There is also the airport’s threat to biodiversity. Prosperous Bay Plain, the semi-desert area where it will be built, provides habitat for a range of endemic species which occur only on St Helena and nowhere else in the world. These include plants, lichens, spiders, insects and a kind of plover called the wirebird.

Just under 400 adults birds were counted this year, and although their numbers have been rising they are classed as critically endangered.

Building the runway, terminal and apron across rolling terrain – it is hard to find anywhere level on St Helena – will require extensive earth moving. That will obliterate some habitat, including wirebird territories. The extensive land-flattening is also expected to increase wind speeds, permanently changing conditions over a wider area.

The plan is to compensate for this damage by conserving and restoring suitable habitat elsewhere on St Helena. But, says Aecom’s environmental statement: “There are uncertainties regarding the likely success of mitigation… a large adverse impact is therefore predicted for the ecosystems of Prosperous Bay Plain.”

Two years ago DfID chose Italian construction giant Impregilo SpA as its preferred tenderer to design, build and operate the airport. Then, just three months later, it “paused” its negotiations with the contractor amid the global financial meltdown.

In 2009, DfID consulted once again, this time on three options: going ahead with the airport; abandoning it and building a replacement for RMS St Helena; or deferring a decision for five years.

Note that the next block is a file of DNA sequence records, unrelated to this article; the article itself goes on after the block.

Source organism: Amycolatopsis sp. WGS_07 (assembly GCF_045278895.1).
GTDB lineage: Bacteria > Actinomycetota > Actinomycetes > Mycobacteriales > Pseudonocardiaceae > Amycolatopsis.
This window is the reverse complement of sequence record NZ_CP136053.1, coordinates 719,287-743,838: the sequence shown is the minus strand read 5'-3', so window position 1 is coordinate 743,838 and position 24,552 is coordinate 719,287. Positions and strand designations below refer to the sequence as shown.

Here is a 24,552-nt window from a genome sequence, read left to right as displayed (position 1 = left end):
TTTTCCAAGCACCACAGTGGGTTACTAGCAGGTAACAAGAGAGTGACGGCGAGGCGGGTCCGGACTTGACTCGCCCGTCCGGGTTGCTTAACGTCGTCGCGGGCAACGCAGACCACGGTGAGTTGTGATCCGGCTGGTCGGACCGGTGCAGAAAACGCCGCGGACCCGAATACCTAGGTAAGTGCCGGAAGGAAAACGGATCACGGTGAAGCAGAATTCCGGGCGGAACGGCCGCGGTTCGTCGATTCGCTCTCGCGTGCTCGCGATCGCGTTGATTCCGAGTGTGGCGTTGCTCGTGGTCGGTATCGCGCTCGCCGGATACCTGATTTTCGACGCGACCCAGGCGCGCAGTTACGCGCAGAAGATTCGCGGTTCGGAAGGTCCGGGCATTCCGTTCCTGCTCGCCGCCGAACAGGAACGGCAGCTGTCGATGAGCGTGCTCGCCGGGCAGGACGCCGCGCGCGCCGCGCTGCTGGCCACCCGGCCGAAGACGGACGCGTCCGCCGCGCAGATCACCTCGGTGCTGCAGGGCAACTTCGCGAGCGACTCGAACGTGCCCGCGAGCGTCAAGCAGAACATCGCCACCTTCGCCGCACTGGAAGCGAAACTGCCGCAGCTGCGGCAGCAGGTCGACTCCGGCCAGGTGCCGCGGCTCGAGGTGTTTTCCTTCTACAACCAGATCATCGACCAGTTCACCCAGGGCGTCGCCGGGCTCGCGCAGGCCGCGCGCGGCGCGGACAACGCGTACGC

Then in July this year, the new coalition government said DfID would fund the airport, provided “strict pre-conditions” were met. These included negotiating an acceptable contract with Impregilo and reforms by St Helena’s government to make the island more attractive to foreign investors.

DfID also says it can significantly reduce the project’s costs – its estimate had soared to some £300m last year –  by shortening the runway. Planes which overshoot would come to a swift halt as they sink into a bed of lightweight, crushable concrete. But this system still awaits approval by the Civil Aviation Authority subsidiary responsible for air safety regulation in UK overseas territories.

International development secretary Andrew Mitchell said that provided these preconditions were met, DfID would fund the airport. “It’s time to stop the dithering and give the people of St Helena the decision they have been waiting for since an airport was first promised… in 2003,” he declared.

That said, a final decision may lie far into next year, or beyond. The biggest challenge is to agree an acceptable contract which protects DfID from cost over-runs on a major construction project in a very remote and awkward location.

Given the huge costs and the real risks that St Helena might not take off as a tourist destination, what alternative is there for the UK and the islanders?

If the airport is built, St Helena is going to swallow some £400m of public funds over the next decade. That is the cost of the airport plus the need for continuing support for its shipping link and public services pending its putative economic renaissance. That is equivalent to £100,000 for every inhabitant.

Return to nature

So why not use some of that money to pay people to leave the island and, instead, turn St Helena back to being entirely unpopulated by the end of this century?